The country’s largest baby formula manufacturer announced Monday that they were on their way to reopening the plant and starting production again, according to a press release.
Abbott has “agreed to enter into a consent decree with the U.S. Food and Drug Administration (FDA)” so they could take “the steps necessary to resume production and maintain the facility,” the document stated. The report noted that production could get going again within two weeks, which would mean product would be available on merchant shelves in six to eight weeks.
The press release also noted that Abbott will continue coordinating with an FDA-approved facility in Ireland to ease the burden of the current shortage in the meantime.
“Our number one priority is getting infants and families the high-quality formulas they need, and this is a major step toward re-opening our Sturgis facility so we can ease the nationwide formula shortage. We look forward to working with the FDA to quickly and safely re-open the facility,” Robert B. Ford, chairman and chief executive officer at Abbott said.
“We know millions of parents and caregivers depend on us and we’re deeply sorry that our voluntary recall worsened the nationwide formula shortage. We will work hard to re-earn the trust that moms, dads and caregivers have placed in our formulas for more than 50 years.”
The Sturgis, Michigan, plant was shuttered in February following reports of four infants getting sick and two dying from ingesting formula that was thought to be linked to that plant. Inspections by the Food and Drug Administration found the presence of Cronobacter sakazakii, a bacteria which causes blood infections, according to NBC News. This extended shutdown led to catastrophic formula shortages nationwide, with one data firm estimating that 40% of formula brands were sold out.
The press release noted that the Centers for Disease Control (CDC) finished their investigation and there were “no findings of a link between Abbott formulas and infant illnesses.” The document also said samples from the sick infants “did not match each other,” meaning the cases were not linked.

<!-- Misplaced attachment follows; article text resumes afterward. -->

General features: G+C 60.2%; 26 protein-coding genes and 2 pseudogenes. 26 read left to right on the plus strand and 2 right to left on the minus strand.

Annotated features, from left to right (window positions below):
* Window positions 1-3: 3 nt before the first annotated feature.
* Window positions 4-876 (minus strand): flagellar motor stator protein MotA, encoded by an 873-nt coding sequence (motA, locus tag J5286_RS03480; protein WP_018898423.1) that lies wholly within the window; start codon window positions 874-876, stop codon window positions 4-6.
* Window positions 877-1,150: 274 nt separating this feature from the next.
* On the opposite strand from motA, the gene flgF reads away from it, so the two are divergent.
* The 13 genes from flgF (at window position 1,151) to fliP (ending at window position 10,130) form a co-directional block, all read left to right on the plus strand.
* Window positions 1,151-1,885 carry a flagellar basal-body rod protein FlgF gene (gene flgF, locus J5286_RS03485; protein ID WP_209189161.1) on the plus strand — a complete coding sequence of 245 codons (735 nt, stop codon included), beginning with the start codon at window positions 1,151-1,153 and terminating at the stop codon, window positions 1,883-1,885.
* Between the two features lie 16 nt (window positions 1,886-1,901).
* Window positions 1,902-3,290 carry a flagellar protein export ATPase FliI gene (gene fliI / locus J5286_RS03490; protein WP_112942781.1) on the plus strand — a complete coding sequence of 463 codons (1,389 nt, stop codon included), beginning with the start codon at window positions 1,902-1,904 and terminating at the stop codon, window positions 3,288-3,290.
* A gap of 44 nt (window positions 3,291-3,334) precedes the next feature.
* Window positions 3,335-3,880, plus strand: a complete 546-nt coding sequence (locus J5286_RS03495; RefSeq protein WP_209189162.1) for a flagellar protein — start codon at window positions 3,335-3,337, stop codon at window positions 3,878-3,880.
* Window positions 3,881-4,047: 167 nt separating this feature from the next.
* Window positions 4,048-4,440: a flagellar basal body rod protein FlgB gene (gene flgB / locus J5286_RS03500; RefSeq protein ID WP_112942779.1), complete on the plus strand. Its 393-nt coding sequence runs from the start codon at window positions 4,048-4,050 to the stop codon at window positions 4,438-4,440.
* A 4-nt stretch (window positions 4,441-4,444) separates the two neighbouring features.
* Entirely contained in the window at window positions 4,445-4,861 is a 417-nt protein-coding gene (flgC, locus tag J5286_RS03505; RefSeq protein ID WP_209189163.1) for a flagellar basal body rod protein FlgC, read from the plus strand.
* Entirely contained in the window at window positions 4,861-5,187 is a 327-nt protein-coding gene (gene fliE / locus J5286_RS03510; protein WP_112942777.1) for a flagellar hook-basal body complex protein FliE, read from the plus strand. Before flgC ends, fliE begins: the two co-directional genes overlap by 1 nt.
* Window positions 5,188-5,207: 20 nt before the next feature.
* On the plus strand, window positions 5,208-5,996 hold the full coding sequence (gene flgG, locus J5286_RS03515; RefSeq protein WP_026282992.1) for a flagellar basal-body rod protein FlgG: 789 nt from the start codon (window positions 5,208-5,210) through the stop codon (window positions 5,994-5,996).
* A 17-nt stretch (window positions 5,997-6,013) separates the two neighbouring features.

The company further promised to extend their WIC rebates for customers who were forced to substitute different brands for Similac in light of the shortages. These provisions will be extended through August 31, the document noted.
The Biden administration came under fire not only for ignoring the baby formula shortages for weeks, but also for apparently shipping pallets of baby formula to immigration detention facilities on the southern border, The Daily Wire reported.
“Joe Biden continues to put America LAST by shipping pallets of baby formula to the southern border as American families face empty shelves,” Representative Elise Stefanik (R-NY) shared on Twitter. “This is unacceptable. American mothers and their babies shouldn’t suffer because of the #BidenBorderCrisis.”
House Speaker Nancy Pelosi (D-CA) called Stefanik’s statements “irresponsible.” Pelosi said the shortage had nothing to do with Biden’s decision.
“As usual, her statement is totally irresponsible,” Pelosi told ABC’s George Stephanopoulos during an appearance on “This Week.”
“Babies are crying. We need to get them food. And the president has — now what we’re doing this week in the Congress is, again, Bobby Scott, chair of the Education and Labor Committee, that’s the jurisdiction that will lower some of the regulations, et cetera, so that it’s easier to buy it.”